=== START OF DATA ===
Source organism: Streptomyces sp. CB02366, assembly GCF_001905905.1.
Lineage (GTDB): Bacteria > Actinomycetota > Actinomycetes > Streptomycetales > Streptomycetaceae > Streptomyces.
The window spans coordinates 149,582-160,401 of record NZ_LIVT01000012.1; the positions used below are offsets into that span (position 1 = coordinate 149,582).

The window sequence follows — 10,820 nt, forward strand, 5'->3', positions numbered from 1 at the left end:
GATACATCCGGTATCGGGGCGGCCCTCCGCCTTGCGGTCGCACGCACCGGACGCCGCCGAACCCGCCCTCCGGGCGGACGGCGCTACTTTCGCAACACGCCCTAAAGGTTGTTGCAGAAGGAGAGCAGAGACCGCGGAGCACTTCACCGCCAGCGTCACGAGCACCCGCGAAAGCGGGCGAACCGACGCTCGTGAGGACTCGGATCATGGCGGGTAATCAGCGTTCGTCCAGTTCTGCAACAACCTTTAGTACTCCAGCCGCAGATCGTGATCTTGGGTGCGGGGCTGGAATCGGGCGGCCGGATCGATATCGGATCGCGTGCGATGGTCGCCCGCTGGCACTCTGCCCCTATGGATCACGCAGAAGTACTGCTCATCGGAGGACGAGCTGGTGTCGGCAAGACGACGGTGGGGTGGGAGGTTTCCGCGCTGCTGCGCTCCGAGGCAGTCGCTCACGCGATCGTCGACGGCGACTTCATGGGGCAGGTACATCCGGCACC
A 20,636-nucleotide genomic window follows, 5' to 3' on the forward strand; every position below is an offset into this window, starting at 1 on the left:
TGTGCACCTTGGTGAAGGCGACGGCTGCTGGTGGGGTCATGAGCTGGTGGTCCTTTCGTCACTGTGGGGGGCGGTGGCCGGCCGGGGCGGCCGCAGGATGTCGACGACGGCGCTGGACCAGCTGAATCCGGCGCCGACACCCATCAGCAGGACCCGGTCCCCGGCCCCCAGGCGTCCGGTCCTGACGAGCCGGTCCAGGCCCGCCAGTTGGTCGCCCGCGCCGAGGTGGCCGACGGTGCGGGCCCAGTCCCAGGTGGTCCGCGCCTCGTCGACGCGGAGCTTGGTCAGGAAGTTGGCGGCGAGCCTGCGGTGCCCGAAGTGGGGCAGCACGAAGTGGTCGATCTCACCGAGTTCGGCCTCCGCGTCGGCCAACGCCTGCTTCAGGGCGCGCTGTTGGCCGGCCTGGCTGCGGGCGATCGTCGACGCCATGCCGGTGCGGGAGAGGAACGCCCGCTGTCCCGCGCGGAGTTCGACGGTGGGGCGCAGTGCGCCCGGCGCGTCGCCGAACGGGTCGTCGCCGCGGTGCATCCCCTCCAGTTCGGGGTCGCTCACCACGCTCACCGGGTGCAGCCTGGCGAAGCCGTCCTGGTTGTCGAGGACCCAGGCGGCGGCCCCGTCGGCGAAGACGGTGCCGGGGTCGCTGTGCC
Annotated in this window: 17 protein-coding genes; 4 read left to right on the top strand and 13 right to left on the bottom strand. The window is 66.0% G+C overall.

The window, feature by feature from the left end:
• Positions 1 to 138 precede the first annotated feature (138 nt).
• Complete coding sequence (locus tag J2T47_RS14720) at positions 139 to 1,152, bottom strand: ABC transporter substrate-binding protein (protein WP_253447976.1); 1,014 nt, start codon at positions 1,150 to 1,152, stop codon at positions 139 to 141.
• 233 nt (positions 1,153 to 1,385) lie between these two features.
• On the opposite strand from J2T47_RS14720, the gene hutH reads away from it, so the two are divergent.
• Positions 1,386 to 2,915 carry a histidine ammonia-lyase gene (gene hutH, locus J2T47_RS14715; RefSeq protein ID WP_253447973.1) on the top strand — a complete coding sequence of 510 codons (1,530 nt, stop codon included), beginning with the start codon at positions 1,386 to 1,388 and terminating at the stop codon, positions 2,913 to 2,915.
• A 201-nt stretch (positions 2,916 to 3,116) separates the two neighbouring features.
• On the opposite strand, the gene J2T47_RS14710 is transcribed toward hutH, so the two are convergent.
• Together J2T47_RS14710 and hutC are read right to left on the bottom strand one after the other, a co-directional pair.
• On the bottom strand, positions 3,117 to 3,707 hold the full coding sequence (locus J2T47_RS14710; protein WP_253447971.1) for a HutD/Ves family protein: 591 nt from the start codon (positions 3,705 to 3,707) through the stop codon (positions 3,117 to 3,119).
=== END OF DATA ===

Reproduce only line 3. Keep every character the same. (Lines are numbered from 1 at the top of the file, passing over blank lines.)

The window spans coordinates 149,582-160,401 of record NZ_LIVT01000012.1; the positions used below are offsets into that span (position 1 = coordinate 149,582).